Key themes of the day include the specialist verses multidiscipline debate, why the middle ground can be good, identifying market opportunities and overcoming constraints
1 October 2015 / United Kingdom
With key themes of the day including the specialist verses large multidisciplinary firm debate and the latest thinking on industry M&A trends, Environment Analyst’s inaugural Business Summit in London last week was attended by around 100 delegates from over 70 companies active in the environmental consulting and services sector (Environment Analyst 24-Sep-15). The event was also attended by representatives from industry associations, regulatory bodies and some of the industry’s biggest clients, advisors and investors.
The topics under discussion, both as part of the wider panel-based Q&A sessions and the smaller group roundtables, were both varied and yet highly relevant to the audience which comprised environmental consulting business managers spanning the full breadth of the industry, including those from some of the largest international consultancies, as well as those active in niche specialist practices.
Environment Analyst has pulled together some of the overarching themes dominating the day’s discussions:
Current state of the sector: opening the day were presentations from Alan Fletcher, director of Eclexis Associates, and Environment Analyst managing director Julian Rose, who provided a brief summary of the history and structure of the UK environmental consultancy market and current market growth estimates, which put growth at around 3% for 2014 representing something of a climbdown on the previous year’s c5% increase. It is evident that EC market growth is much more tied to economic performance – including recently the surge in infrastructure investment – than it was in its boom years of the 90s and early 2000s when new environmental legislation was the primary driver.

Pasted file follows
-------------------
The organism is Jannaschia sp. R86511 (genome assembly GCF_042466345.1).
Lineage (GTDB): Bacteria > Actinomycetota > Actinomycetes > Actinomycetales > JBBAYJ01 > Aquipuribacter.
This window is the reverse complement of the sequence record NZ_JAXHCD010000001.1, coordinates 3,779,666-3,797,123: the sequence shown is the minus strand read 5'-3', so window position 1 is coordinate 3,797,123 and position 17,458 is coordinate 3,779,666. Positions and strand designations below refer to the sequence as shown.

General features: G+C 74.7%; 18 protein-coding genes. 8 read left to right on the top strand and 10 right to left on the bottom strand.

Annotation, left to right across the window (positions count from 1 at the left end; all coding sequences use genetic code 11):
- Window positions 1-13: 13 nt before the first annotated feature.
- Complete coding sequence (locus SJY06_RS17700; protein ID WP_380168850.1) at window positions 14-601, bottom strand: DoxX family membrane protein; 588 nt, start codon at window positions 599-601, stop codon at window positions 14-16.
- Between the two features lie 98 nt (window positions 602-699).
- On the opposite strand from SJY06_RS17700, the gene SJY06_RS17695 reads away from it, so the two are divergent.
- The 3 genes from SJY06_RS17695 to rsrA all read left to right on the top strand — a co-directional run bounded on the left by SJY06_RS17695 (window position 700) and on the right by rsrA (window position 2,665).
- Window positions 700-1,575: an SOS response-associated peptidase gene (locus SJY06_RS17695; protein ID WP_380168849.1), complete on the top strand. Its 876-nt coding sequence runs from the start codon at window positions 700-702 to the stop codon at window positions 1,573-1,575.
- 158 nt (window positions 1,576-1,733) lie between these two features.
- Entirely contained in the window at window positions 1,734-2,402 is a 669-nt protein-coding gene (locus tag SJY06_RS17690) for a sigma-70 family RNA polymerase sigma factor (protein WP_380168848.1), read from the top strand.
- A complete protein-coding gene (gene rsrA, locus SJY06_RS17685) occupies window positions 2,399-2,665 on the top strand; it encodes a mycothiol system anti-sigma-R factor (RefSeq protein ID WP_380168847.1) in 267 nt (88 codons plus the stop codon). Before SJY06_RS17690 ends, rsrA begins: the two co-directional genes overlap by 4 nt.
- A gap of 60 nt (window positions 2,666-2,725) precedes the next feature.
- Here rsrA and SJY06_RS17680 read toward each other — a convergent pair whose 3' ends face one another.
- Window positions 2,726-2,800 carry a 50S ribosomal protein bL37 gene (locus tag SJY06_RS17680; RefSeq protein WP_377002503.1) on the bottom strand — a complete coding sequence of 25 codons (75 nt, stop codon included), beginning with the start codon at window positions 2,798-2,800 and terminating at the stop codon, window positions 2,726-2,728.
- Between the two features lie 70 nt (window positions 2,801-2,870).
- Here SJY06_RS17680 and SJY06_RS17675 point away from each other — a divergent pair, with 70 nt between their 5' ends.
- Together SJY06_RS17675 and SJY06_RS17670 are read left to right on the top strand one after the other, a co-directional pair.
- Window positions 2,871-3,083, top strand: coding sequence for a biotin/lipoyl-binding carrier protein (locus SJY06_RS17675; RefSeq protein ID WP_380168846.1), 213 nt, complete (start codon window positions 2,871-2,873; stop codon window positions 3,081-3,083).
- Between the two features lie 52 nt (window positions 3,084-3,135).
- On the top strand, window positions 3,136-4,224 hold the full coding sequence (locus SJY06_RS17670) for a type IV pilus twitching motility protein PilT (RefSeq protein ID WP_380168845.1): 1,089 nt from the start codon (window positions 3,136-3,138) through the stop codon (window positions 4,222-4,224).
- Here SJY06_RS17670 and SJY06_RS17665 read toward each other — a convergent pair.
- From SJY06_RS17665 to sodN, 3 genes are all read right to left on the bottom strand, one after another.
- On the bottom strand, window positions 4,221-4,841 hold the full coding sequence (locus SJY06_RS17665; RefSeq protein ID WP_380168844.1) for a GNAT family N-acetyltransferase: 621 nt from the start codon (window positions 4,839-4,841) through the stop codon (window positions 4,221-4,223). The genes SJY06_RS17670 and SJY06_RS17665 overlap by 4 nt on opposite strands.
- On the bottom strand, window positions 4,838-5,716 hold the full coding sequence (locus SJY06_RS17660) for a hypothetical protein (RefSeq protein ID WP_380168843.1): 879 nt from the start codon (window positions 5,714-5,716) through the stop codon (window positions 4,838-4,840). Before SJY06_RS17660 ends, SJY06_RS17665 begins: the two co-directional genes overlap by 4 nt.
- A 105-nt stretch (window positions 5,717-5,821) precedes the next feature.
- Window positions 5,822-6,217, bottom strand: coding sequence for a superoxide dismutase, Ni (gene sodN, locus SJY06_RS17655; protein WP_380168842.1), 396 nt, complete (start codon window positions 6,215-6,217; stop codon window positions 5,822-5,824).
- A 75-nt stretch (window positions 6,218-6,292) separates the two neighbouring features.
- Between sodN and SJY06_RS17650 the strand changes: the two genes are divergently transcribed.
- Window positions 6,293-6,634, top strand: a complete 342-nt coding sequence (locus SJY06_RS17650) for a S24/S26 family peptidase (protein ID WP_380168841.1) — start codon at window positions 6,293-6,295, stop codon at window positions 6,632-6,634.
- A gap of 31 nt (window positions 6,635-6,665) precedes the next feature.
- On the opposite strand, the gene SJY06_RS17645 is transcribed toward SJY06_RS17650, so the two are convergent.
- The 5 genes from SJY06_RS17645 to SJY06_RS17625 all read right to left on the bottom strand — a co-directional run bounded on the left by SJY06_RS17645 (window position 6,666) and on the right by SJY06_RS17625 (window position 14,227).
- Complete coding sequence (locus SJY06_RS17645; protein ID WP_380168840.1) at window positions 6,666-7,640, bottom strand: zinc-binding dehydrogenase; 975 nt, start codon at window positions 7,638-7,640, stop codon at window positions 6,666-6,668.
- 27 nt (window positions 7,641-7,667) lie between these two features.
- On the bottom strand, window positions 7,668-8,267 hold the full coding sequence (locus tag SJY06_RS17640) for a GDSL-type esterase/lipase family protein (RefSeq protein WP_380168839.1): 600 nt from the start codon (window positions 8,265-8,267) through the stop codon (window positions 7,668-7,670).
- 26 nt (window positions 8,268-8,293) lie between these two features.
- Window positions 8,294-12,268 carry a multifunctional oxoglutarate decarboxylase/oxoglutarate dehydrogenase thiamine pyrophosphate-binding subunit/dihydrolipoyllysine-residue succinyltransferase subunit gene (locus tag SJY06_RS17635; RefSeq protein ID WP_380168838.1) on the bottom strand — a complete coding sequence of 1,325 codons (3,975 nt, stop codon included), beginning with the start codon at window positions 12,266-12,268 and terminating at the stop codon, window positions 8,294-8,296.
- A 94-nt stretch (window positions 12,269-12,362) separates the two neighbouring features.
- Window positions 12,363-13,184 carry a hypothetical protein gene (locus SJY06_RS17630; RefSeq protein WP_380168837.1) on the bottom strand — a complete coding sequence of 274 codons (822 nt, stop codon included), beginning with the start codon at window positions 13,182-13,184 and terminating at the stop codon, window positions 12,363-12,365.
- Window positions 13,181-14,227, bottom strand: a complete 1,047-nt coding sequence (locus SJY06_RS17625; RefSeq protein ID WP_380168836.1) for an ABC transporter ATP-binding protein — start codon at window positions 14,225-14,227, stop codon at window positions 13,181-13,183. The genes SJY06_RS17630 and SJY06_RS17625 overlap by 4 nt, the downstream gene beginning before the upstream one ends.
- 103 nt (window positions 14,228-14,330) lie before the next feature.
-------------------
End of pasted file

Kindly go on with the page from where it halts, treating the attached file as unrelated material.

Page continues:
In 2015, there have been little more than one or two “fine-tuning initiatives” in terms of new policy drivers, according to Rose. These include the ISO 14001 update, EIA Directive amendments and changes to the hazardous waste regulations.
Also noteworthy from EA’s market research programme, is that while large firms tend to be performing better than smaller practices in UK – probably on account of the recent changes to the structure of the market in terms of contracts with the recent clutch of major nationally significant infrastructure projects such as HS2 and Crossrail playing more to the strengths of the large firms.